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Eating Innovation (a Cautionary Tale)

I was clearly in a strange country but all the doubts and perplexities which strewed my mind could not stop me from feeling happy and heart-light and full of an appetite for going about my business and finding the hiding-place of the black box.

– From, The Third Policeman, by Flann O’Brien

Generative AI has taken up all the air in the room.

ChatGpt is dominating the headlines.

Fed into the maw of progress, AI spits out more innovation.

We, in turn, are fed constant news of the latest developments.

We’re consuming it all the time.

A recent piece in The Wall Street Journal brought a new angle to this obsession. It seems more corporate boards are forming committees to oversee all things science, tech, and innovation. Technology is racing ahead so rapidly that boards are pressing their companies to become more purposeful about innovation, seeking out a process that will generate impactful ideas.

According to Dr. Sheena Iyengar, the S.T. Lee Professor of Business at Columbia Business School, in her new book, Think Bigger: How to Innovate, group brainstorming is one approach to generating new ideas, but it’s not enough. It’s important to foray beyond internal echo chambers and group-think to discover new realms.

If Dr. Iyengar is correct, creativity is central to the process. When seeking solutions to various challenges, discussions should extend beyond a company’s own industry and take in learnings from other industries as well as diverse examples from aspects of history. In this way:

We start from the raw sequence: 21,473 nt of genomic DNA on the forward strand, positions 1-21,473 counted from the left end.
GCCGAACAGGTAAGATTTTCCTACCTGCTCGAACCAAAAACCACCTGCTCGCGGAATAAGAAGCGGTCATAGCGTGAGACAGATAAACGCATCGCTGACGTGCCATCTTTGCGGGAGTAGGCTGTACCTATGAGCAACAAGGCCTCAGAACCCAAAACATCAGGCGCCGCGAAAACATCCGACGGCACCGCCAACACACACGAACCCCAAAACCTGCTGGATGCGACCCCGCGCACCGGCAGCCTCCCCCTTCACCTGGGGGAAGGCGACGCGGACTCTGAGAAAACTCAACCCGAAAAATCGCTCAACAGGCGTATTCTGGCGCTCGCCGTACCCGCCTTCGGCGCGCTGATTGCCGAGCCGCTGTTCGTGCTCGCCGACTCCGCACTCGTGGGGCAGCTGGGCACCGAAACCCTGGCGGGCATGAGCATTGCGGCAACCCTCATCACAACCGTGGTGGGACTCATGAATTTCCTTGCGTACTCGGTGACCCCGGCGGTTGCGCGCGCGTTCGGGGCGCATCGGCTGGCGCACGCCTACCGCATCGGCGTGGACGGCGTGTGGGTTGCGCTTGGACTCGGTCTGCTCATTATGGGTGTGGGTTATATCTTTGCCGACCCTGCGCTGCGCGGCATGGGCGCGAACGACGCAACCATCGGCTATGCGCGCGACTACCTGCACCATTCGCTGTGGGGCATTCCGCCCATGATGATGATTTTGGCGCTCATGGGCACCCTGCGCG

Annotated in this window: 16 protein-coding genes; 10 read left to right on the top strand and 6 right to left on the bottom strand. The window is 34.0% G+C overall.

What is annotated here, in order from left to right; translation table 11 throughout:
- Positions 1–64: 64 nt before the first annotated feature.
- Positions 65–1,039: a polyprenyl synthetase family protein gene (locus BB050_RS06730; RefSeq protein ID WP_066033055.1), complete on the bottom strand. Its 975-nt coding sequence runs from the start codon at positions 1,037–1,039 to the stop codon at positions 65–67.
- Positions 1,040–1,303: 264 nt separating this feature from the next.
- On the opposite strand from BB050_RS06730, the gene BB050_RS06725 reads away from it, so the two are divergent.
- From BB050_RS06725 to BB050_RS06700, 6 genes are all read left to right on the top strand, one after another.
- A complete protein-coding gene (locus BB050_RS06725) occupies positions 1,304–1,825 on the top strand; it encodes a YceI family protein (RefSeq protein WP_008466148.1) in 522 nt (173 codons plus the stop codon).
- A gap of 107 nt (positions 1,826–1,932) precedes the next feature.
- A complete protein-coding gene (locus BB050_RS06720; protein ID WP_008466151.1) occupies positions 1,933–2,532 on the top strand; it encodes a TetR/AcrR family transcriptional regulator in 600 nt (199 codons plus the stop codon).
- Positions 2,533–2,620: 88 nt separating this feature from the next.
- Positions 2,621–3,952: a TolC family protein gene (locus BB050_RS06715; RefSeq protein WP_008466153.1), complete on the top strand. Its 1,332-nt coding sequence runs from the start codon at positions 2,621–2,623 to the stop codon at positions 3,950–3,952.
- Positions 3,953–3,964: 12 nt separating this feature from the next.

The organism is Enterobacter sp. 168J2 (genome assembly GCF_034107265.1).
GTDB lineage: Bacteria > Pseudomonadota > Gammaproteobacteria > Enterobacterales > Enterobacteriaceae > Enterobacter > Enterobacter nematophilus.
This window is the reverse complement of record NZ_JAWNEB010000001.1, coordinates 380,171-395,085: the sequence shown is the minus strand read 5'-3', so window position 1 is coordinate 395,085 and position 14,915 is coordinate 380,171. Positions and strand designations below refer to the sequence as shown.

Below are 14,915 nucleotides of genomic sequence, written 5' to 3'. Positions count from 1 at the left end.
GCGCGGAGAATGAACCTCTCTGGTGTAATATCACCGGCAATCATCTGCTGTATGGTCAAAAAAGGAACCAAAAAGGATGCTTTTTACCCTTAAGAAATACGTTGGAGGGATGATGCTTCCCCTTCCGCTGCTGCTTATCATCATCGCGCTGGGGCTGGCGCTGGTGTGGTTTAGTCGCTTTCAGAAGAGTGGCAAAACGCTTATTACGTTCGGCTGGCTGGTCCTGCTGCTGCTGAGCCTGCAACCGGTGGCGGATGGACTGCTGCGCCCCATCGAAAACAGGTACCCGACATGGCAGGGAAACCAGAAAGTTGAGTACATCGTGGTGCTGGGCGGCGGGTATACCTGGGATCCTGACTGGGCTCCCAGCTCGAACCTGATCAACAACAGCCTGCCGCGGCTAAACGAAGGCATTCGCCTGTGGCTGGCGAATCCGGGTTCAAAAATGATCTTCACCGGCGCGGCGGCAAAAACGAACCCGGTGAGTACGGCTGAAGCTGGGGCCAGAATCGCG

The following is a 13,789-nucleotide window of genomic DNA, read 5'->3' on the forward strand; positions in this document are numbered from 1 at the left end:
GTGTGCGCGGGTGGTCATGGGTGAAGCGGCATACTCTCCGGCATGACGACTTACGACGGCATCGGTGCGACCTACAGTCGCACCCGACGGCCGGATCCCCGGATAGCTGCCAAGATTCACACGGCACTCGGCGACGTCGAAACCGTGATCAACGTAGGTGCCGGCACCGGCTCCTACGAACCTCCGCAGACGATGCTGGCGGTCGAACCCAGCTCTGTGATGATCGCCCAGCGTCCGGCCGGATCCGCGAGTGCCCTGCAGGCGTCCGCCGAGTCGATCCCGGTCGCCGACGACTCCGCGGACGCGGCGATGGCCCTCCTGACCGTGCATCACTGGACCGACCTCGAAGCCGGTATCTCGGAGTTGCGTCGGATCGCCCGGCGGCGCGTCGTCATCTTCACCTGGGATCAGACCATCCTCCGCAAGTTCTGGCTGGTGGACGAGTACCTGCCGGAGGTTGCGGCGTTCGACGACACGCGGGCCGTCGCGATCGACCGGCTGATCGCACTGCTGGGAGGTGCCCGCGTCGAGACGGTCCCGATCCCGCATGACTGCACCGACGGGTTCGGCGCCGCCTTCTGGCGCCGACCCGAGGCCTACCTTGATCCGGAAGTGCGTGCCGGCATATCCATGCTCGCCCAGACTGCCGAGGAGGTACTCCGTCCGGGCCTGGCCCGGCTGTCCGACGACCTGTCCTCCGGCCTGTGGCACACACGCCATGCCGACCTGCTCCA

… ideas are graded based on how well they match up with the goals of the subject company, as well as customers, allies and gatekeepers, such as regulators. The goal is to get people out of their comfort zones and manage or reduce the effects of cognitive bias, according to Dr. Iyengar, who said the system draws on findings from cognitive and neuroscience research. It’s an alternative to other approaches, in which people might simply offer ideas and vote on them.

Dr. Iyengar suggests that, “… to be more creative, you have to go beyond the experience of those in the room—you must go to the rest of the world and beyond time,’ to encompass lessons from history…. The book prompts readers to ask, ‘Who else has solved an analogous problem, and what did they do?’”

The Third Wave...

It seems Steve Case was right – in his 2016 book, The Third Wave, he suggested innovation would soon be infused into the economy like never before as more and more tech start-ups change entire industries with new tools and capabilities (I made mention of Case’s book in a presentation in Montego Bay earlier this month of May, 2023).

And the contact center and the business process outsourcing (BPO) industry are being impacted in significant ways.